Bismuth(0) (6s2 6p3) typically loses its 6p3 valence electrons to an oxidizer to become Bi(III) , which retains the 6s2 inert pair . Since a maximum of two spin-paired electrons can occupy a cation vacancy , two cation vacancies per formula unit of target compound must be provided for the three Bi(0) valence electrons . For example , it might be possible to synthesize a zinc blende in which one gram-atom equivalent of bismuth metal powder has been dissolved in three gram-formula equivalents of silica or silicon disulfide :
Bi0 (m.p. 271 ºC , b.p. 1564 ºC) + 3 SiO2 (m.p. 1710 ºC) ------- [grind together , pelletize ,
heat in an inert atmosphere or under a graphite blanket] -------> Bi3+[**][*]Si3O6 ; or ,
½ Bi2O3 (m.p. 825 ºC) + ¾ Si0 (m.p. 1414 ºC) + 2¼ SiO2 ----- [heat] -----> Bi3+[**][*]Si3O6 ;
Bi0 + 3 SiS2 (m.p. 1090 ºC , sublimes) ------- [heat] -----> Bi3+[**][*]Si3S6 ; or ,
½ Bi2S3 (m.p. 850 ºC) + ¾ Si0 + 2¼ SiS2 ----- [heat] -----> Bi3+[**][*]Si3S6 .
In the above examples the first equivalent of host substrate (SiO2 or SiS2) absorbs the Bi3+ ; the second equivalent provides a cation vacancy for two of the valence electrons ; and the third equivalent of SiO2 or SiS2 provides another one for the third electron : Bi3+[**][*]Si3O6 = Bi3+SiO2[**]SiO2[*]SiO2 . The Bi3+SiO2 part of the compound sets its overall crystal structure ; in this case it should be that of the zinc blende , with all of the atomic components tetrahedrally coordinated to one another . The valence electron distribution in Bi3+[**][*]Si3O6 should be similar to that shown above in the sketch for Pb2+[**]Si2O4 , but with the addition of a second cation void for the third Bi0 6p valence electron .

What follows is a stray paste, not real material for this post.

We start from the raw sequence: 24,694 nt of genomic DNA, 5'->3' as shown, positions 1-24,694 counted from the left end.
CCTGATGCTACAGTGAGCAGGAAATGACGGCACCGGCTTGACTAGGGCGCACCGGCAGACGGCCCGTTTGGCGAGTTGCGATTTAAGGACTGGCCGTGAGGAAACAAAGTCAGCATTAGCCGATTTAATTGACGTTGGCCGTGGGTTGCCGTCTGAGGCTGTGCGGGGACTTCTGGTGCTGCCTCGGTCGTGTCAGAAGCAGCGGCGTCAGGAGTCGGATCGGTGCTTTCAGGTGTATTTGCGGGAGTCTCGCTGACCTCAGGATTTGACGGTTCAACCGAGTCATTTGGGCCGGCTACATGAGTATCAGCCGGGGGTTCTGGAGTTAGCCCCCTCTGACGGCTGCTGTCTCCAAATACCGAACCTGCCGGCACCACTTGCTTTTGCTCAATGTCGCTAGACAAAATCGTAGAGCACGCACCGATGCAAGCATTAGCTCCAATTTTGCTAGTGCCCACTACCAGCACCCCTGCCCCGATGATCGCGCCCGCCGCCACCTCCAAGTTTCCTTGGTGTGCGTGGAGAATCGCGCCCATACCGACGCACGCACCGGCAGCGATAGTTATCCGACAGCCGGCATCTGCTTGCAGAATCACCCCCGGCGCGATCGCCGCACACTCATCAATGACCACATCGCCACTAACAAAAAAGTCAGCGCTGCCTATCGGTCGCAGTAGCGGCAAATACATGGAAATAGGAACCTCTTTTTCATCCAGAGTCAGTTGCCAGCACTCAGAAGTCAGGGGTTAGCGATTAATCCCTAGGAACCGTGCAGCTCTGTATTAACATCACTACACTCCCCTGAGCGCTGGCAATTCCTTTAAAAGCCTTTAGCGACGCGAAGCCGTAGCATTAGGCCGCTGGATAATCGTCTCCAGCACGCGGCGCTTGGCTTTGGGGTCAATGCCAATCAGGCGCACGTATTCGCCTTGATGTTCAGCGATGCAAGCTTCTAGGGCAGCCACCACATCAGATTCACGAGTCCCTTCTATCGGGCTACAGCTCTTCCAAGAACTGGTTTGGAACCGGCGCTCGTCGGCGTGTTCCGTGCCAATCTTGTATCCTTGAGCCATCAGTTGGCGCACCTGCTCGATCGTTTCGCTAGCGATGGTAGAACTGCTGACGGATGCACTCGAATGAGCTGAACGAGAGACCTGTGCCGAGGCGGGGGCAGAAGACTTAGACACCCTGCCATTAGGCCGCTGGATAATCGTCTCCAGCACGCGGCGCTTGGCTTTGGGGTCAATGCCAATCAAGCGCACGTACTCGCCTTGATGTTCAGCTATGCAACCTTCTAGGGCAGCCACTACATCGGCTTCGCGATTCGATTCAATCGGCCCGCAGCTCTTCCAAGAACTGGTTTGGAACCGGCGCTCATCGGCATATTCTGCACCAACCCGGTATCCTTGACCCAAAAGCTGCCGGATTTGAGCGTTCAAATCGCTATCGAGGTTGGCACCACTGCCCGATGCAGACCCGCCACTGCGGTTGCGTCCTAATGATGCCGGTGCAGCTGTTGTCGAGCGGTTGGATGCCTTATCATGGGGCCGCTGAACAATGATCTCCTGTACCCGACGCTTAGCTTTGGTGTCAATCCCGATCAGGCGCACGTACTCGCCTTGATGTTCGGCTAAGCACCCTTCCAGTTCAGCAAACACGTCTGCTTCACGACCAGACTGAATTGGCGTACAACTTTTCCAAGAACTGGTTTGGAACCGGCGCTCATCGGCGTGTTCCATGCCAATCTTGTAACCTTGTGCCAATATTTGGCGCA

Bismuth might be dissolved in a suitable MX3 host lattice (M = a redox inert trivalent metal cation , and X = fluoride or chloride) , in a 1 Bi0 : 3 MX3 molar ratio , to obtain a perovskite structure with A cation vacancies for the [*] and [**] Drude electrons .